True, some of what Uthuppuru does is not completely unfamiliar. A book conservator at Indiana University’s Lilly Library for a number of years, Uthuppuru’s bread and butter, still, is the preservation and repair of old books. But it’s the other work she does in her studio that’s a little harder to understand, because it shifts the function of the book–”the book as a piece of artwork,” Uthuppuru explains, “as opposed to just something you’re getting information from.”

The field of book arts, artist’s books–the French term “livre d’artiste” is even called upon to define the medium in some circles–is diverse to say the least.  Uthuppuru tries to provide a definition:

It’s something that is still constantly being defined, and a little debated–an artist’s book, it seems, can almost be anything.  Maybe it looks like a traditional book, or maybe it looks more like a sculpture.  Maybe it unfolds, or there’s some sort of interaction between the viewer and the piece.  Some book arts don’t have text in them.  The medium is really broad.

Digital is convenient; it’s small; it travels light.  But in terms of a lot of things, we sacrifice the authentic experience for the convenience.  Maybe there are a lot fewer commercial books around, but the artifact of the book just becomes that much more intriguing and important.

In her original work, Uthuppuru consistently returns to the concept of the book as a physical, mechanical object—a function that gets eclipsed by the book’s role as a vehicle for information.  “Who” wonders the artist, “thinks of a book as a machine, or as serving a purpose other than just holding stuff?”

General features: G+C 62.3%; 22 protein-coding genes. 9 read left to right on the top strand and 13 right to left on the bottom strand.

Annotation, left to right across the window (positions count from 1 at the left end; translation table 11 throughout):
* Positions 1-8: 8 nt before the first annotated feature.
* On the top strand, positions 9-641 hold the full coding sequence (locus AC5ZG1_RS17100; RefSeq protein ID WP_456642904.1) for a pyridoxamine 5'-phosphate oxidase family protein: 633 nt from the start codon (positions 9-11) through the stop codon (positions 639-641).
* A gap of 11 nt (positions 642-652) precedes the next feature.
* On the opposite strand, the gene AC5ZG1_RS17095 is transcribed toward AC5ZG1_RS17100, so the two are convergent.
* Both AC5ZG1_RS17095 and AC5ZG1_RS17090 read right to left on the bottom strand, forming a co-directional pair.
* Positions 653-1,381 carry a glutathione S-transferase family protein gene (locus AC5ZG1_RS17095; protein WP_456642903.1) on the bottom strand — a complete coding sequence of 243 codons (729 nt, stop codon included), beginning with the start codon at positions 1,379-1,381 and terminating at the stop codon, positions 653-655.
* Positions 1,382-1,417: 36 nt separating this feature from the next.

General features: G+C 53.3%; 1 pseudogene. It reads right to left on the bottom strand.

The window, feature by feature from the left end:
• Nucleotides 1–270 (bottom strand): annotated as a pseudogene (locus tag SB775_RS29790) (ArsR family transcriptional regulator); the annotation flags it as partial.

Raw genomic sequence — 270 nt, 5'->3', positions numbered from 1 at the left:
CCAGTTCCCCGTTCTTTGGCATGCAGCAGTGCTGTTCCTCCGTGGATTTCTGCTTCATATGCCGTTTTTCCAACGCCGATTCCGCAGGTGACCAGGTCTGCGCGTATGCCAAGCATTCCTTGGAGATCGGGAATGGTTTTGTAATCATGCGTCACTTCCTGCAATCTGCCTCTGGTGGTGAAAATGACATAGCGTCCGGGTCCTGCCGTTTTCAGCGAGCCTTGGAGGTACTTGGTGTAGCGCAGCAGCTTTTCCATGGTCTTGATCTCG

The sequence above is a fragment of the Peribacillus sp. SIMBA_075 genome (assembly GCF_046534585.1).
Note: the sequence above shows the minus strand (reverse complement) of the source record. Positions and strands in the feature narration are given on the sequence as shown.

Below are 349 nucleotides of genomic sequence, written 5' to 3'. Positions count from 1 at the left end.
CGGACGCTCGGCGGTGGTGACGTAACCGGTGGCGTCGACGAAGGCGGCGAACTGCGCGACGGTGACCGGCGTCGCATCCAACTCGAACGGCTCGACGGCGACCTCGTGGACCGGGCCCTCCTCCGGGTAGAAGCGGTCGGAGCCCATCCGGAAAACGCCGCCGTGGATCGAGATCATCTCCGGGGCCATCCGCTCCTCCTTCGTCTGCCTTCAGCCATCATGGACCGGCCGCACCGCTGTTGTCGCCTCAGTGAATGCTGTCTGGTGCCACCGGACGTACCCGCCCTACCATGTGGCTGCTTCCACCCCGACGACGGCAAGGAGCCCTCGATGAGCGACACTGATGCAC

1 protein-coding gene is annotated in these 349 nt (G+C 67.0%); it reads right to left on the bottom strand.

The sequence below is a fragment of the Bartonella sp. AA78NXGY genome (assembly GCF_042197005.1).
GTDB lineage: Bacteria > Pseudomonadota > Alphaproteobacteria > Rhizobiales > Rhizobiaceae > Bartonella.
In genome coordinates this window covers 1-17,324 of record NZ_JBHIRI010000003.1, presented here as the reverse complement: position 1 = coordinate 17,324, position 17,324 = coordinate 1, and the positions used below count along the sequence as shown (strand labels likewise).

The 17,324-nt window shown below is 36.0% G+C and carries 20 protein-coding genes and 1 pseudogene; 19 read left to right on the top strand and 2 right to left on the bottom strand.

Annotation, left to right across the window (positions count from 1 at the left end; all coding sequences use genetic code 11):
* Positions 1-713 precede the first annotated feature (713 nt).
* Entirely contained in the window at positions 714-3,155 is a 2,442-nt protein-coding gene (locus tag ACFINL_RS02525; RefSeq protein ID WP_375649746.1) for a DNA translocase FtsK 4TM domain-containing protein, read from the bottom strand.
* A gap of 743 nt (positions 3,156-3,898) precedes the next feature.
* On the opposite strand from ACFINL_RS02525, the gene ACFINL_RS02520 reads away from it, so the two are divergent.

She celebrates this undersung identity in a design binding for a pre-existing text on the history of books. Her cover features interlocking wooden cogs onto one of which a quotation from the book has been transferred—

The codex is one of the most perfect machines the human race has ever invented and in its many manifestations, it has successfully conveyed the human record for 2000 years.

In other works, Uthuppuru strays farther afield from the time-honored format of the codex—and references it only slyly. A piece might be packaged in a traditional book box—the kind she used to make for rare books at the Lilly Library—but open up on an accordion-folded binding to become a puppet theatre, or a stereoscopic view of the Taj Mahal. Even these imaginative extrapolations of the book concept remain rooted in the craft through their materials—hand-made papers, for example—and components.

That digitization is rendering these kinds of material concerns about books increasingly irrelevant is not only the subtext of contemporary book art, but, it seems, grist for its mill.  Uthuppuru concedes–

Digital is convenient; it’s small; it travels light.  But in terms of a lot of things, we sacrifice the authentic experience for the convenience.  Maybe there are a lot fewer commercial books around, but the artifact of the book just becomes that much more intriguing and important.

Uthuppuru, who operates as Spring Leaf Press, invites visitors to her east-side Bloomington studio Saturday and Sunday during the Bloomington Open Studios Tour.

Yaël Ksander

WFIU's Arts Desk Editor, Yaël seeks out and shepherds the stories of artists, musicians, writers, and other creative people. In addition, Yaël co-hosts A Moment of Science, writes essays for A Moment of Indiana History, produces Speak Your Mind (WFIU's guest editorial segment), hosts music and news hours throughout the week, and lends her voice to everything from accounting courses to nature documentaries. Yaël holds a MFA in painting from Indiana University, an MA in art history from Columbia University, and a BA from the University of Virginia, where she studied languages and literature.